Africa

Anti-government protesters demonstrate in Bishoftu, Ethiopia on Oct. 1, 2017. (Zacharias Abubeker/AFP/Getty Images)

Ethiopia’s Great Rift

Will a power struggle within the ruling party lead to reform — or more repression?

South African President Jacob Zuma wipes his face with his hand as he answers hostile questions at the South African parliament in Cape Town on August 6, 2015.

Zuma Has Fallen

South Africa's president weathered scandal after scandal while driving his country’s economy and reputation into the ground. His luck has finally run out.

A man collects drinking water from taps in Cape Town, South Africa, on May 15, 2017. (Rodger Bosch/AFP/Getty Images)

What Happens When a Major World City Runs Dry?

As Cape Town counts down to Day Zero, South Africans worry about severe unrest and outbreaks of disease.

White House counselor Kellyanne Conway during an interview at the White House on Aug. 3, 2017. (Chris Kleponis-Pool/Getty Images)

African Ambassadors Express Disappointment After Meeting with Kellyanne Conway

When the president's advisor didn't discuss Africa, some participants were confused.

African leaders and U.S. President Donald Trump pose during the G-7 Summit on May 27, 2017 in Taormina, Sicily. (Jonathan Ernst/AFP/Getty Images)

American Sh*thole

The biggest problem with many African countries is that they're led by men like Trump.

U.S. Ambassador to Zimbabwe Harry K. Thomas Jr. in his Harare office on Dec. 7, 2017. (Cynthia Matonhodze for Foreign Policy)

An Emissary to Tyranny

Serving as a U.S. diplomat in Zimbabwe is tough. Life for African-American diplomats there is even harder.

President Donald Trump attends a luncheon with U.S. and African leaders at the 72nd United Nations General Assembly on Sept. 20, 2017 in New York. (Brendan Smialowski      /AFP/Getty Images)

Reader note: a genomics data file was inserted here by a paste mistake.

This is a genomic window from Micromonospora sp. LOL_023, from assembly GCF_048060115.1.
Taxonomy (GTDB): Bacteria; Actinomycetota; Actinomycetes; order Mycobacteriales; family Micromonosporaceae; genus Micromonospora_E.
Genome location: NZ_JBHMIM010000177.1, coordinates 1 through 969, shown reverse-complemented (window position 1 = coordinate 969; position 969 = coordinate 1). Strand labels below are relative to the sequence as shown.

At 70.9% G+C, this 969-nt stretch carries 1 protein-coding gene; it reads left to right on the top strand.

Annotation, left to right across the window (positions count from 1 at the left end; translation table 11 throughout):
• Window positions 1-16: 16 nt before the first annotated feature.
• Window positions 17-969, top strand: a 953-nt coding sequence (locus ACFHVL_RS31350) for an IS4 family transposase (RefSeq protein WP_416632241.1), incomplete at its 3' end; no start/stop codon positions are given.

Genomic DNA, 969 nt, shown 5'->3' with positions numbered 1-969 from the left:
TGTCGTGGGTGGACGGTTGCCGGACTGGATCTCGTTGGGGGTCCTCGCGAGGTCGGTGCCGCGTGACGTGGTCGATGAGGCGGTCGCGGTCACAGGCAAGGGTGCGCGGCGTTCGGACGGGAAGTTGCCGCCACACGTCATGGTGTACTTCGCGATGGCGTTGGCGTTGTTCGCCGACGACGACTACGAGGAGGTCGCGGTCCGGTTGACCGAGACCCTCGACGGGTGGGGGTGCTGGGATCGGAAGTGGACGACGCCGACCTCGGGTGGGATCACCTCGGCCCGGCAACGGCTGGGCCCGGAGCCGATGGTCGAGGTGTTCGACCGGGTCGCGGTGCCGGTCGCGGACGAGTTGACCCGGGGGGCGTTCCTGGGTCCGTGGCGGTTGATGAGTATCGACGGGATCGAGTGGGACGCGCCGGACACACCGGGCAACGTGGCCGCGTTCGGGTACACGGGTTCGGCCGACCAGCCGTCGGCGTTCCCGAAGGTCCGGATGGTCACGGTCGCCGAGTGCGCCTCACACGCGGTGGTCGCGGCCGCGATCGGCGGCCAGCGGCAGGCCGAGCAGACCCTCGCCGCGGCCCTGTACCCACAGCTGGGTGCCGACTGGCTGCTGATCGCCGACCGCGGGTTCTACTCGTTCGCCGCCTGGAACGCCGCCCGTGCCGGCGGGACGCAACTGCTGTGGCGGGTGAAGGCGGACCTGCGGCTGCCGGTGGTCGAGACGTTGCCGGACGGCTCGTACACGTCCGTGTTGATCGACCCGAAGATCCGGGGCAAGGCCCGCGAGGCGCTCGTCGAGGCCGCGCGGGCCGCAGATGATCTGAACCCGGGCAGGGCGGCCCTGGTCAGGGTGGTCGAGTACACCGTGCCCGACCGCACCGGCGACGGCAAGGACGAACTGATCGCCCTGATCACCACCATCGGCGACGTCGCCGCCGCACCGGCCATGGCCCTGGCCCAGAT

African Ambassadors to Convene in Wake of Trump’s ‘Shithole’ Outburst

U.S. diplomats worry the president’s comments will set back relations. Others wonder why it took the “shithole” comment to get Washington to finally notice Africa.

The Grand Ethiopian Renaissance Dam, currently under construction, on May 15, 2016.  (DigitalGlobe via Getty Images)

Egypt-Sudan Spat Muddies Prospects for Deal on Big Nile Dam

Talks are stalled over how to deal with the impact of a $5 billion dam that could threaten Egypt’s lifeblood.

Oromo protesters demonstrate in the Ethiopian town of Bishoftu on October 1. (Zacharias Abubeker/AFP/Getty Images)

Ethiopia Is Falling Apart

Tepid reforms and halfhearted concessions won't save the country's authoritarian government from its existential crisis.

Protesters in the Zimbabwean capital of Harare cheer a military vehicle during a demonstration demanding President Robert Mugabe's resignation on Nov. 18. (Jekesai Njikizana/AFP/Getty Images)

Africa’s Generational War

Last year was a good one for the continent’s autocrats. But young Africans have launched a democratic revolution — and they’ve got the numbers on their side.

Migrants rest at a detention center in the Libyan city of Zawiyah on June 17. (Taha Jawashi/AFP/Getty Images)

Europe Is Shocked — Shocked — By Libya’s Slave Markets

The continent is finally admitting what it has known all along: that its migration policies are complicit in crimes against humanity.

Cyril Ramaphosa in a press conference in London on September 25, 2017. (Glyn Kirk/AFP/Getty Images)

Cyril Ramaphosa Isn’t South Africa’s Savior

The newly elected leader of the African National Congress is being treated like a messiah. But he might not even win the next election.

Secretary of State Rex Tillerson and President Donald Trump wait for a luncheon with African leaders on Sept. 20, 2017 in New York. (Brendan Smialowski/AFP/Getty Images)

U.S. Diplomat’s Resignation Signals Wider Exodus From State Department

One diplomat’s stinging resignation letter offers a glimpse into declining morale at the State Department under Trump.

Former President Robert Mugabe during a speech on Nov. 8 in Harare, Zimbabwe. (Jekesai Njikizana/AFP/Getty Images)

Mugabe Is a Goner, But His Looting Machine Is Here to Stay

Zimbabwe’s military didn’t topple the regime. It just restored the ruling party’s corrupt old guard to power.

Soldiers deployed to the streets of Zimbabwe's capital, Harare, on Nov. 15 as the military appeared to seize control. (AFP/Getty Images)

Zimbabwe’s Military Says There’s Nothing to See Here

Robert Mugabe is under house arrest, and the generals are in charge. But the top brass still insist there hasn’t been a coup.

Load 10 More Articles

You have read 0 of 5 free articles

Global Thinkers 2015 Issue Cover